- The PCE index, the Federal Reserve’s preferred inflation gauge, fell 0.1% to mark the second decline in three months.
- What’s more, the 12-month rate of inflation tapered off to 1.4% in May from 1.7% in the prior month and a five-year high of 2.1% as recently as four months ago.
- The slowdown in inflation could give the Fed more to chew over as it considers how fast to raise U.S. interest rates. The central bank would like to see inflation hew close to 2%, but the sudden deceleration appears to have confounded them.
- Britain’s hard-pressed consumers are increasingly turning to credit cards, overdrafts and loans to support their spending, according to the Bank of England.
- Threadneedle Street’s monthly report on money and credit found that the outstanding amount of unsecured consumer credit rose by 10.3% in the year to May, five times as fast as the growth rate of earnings.
- Unsecured consumer credit continued to grow strongly and rose by £1.7bn during May alone, faster than its average of £1.5bn in the previous six months.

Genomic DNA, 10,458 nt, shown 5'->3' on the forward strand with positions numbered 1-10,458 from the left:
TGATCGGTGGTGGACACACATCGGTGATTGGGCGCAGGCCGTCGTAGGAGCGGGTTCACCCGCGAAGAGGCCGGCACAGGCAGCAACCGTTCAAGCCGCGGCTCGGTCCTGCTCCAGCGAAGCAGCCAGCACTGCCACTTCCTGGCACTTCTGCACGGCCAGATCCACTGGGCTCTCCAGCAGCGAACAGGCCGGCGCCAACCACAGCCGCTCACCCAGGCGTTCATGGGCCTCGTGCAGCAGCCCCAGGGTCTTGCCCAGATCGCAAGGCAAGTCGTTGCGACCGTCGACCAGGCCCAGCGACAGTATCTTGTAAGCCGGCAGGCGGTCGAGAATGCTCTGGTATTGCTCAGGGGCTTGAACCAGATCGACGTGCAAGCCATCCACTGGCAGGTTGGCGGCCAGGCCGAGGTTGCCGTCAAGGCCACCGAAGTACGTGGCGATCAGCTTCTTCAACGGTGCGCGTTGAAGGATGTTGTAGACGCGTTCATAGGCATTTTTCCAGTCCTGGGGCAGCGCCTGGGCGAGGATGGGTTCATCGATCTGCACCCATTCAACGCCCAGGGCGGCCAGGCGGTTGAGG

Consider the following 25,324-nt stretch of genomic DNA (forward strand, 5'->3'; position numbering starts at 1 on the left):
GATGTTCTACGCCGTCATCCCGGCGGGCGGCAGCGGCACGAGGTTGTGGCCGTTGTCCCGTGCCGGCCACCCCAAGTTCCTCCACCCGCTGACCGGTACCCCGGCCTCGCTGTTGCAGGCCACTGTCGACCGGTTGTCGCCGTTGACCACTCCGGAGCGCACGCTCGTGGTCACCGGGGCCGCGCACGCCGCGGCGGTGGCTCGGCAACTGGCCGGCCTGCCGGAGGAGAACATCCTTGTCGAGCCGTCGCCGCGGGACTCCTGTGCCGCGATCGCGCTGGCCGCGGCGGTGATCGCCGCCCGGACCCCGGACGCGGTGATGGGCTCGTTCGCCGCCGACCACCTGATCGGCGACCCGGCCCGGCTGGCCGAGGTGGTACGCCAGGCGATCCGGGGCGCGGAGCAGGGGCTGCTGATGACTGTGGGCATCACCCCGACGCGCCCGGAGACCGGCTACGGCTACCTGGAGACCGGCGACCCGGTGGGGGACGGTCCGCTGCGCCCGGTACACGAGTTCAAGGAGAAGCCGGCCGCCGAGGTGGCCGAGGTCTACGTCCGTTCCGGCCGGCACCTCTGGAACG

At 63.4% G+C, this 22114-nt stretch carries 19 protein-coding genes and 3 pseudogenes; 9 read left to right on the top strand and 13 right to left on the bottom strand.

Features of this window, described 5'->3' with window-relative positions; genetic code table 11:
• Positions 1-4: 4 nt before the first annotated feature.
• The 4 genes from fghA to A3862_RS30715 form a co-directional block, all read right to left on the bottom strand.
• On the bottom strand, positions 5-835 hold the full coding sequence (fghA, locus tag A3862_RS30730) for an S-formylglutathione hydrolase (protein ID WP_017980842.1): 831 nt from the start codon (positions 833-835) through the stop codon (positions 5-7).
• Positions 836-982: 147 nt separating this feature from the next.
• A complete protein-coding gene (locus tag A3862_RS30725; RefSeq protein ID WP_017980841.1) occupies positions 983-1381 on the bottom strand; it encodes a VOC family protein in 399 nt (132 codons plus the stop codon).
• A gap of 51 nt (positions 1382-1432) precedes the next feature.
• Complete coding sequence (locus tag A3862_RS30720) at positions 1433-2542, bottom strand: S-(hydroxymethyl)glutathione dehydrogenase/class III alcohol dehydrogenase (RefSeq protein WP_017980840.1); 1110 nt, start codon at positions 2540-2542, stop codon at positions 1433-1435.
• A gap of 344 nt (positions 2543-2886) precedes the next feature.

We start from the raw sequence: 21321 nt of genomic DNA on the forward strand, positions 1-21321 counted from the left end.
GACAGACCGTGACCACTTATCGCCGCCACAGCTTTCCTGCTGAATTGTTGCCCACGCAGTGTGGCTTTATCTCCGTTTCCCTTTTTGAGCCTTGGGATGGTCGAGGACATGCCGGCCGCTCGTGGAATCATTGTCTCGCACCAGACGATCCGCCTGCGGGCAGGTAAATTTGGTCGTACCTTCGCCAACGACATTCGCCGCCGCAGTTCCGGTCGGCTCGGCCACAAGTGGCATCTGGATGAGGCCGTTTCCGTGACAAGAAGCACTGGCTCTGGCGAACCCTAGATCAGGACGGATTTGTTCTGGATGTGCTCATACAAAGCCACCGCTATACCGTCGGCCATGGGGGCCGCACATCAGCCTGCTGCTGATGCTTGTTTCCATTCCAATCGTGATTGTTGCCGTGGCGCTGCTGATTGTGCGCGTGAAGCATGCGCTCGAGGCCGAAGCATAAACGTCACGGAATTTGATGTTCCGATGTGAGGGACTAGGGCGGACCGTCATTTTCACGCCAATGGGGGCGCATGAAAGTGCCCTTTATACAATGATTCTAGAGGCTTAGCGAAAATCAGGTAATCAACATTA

- Credit card borrowing is growing at an annual rate of 9.1% while other loans and advances rose by 10.9%.
- Global debt levels have surged to a record $217 trillion in the first quarter of the year. This is 327 percent of the world’s annual economic output (GDP), reports the Institute of International Finance (IIF).
- The surging debt was driven by emerging economies, which have increased borrowing by $3 trillion to $56 trillion. This amounts to 218 percent of their combined economic output, five percentage points greater year on year.